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down and have breakfast with us, explaining that our breakfast was late on account of leaving Belton so early that morning to get out where there was grazing for the cattle. He said he lived where we had camped the night before, and when we got up the next morning he did not see his small bunch of cattle and thought we had driven them off with our herd. He probably found them when he returned home. We crossed the Brazos above Waco. The river was on a rise and it was so wide that all of the cattle were in the river swimming at the same time, and it looked as if I had no cattle at all, for all we could see was the horns. A boat helped us get the chuck wagon across. One of the boys was taken sick the next day, and went back home. When we reached Fort Worth, then a small village, we bought enough supplies from York Draper to carry us through to Dodge City, Kansas.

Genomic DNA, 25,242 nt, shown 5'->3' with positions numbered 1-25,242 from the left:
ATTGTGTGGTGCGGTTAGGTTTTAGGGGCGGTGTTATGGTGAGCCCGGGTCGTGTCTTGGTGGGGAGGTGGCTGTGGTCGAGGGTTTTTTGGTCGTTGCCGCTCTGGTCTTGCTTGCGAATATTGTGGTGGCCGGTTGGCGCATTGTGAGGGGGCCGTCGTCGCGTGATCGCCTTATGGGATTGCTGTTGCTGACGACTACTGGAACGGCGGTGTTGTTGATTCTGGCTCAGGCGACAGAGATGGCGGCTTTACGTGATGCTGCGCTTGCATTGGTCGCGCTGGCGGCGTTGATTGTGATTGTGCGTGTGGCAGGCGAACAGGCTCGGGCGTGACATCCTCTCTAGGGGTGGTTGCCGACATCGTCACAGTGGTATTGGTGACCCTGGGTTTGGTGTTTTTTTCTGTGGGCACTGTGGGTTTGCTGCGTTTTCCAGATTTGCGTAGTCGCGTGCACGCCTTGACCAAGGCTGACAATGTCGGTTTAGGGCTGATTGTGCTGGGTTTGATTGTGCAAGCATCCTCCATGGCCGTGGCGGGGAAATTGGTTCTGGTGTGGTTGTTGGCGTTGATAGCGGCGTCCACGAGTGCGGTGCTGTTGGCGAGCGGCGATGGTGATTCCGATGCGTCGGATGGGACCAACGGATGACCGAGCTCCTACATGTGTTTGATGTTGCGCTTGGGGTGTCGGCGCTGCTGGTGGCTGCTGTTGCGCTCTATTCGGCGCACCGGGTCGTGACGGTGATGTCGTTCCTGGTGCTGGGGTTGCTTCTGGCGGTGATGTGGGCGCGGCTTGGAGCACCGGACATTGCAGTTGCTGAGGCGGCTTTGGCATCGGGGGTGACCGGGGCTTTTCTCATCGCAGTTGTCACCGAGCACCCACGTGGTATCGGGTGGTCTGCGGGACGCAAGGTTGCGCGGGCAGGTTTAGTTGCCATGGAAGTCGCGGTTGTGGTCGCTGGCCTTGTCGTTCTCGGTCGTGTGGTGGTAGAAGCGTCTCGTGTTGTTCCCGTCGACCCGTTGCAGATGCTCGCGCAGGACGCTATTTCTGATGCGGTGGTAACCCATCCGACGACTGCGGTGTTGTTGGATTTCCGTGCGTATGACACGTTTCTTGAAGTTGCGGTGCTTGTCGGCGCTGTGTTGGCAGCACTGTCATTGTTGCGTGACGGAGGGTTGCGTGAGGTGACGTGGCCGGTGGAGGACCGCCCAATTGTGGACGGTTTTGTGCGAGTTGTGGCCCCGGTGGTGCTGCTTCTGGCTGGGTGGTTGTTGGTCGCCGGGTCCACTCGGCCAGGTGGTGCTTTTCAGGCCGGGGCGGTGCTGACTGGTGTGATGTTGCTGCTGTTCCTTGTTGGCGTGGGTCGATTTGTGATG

We crossed the Red River at Red River Station, into the Indian Territory. After leaving this point we saw no more white people, except those with herds, until we reached Dodge City. When we reached the Washita River it was up and hard to cross. There I met Joel Collins of Goliad. He had just crossed and had made a raft of three big logs tied together with ropes. I exchanged some of my ropes for his raft and used it in ferrying my stuff across. The next day I put the cattle to swimming the river, which had a very swift current. At first they would not take the water, but I cut off bunches of about seventy-five to a hundred and put them to moving Indian fashion and shoved them right off into the water. Some of them would turn and try to come back, but the swift current had carried them down to where the steep banks on this side kept them from coming out, and they had to go across. I crossed the whole herd in this manner. We had but little trouble in getting the horses across. One of the boys had a mule in the outfit which had a pair of hopples tied around his neck, and in swimming the mule passed near a willow limb that had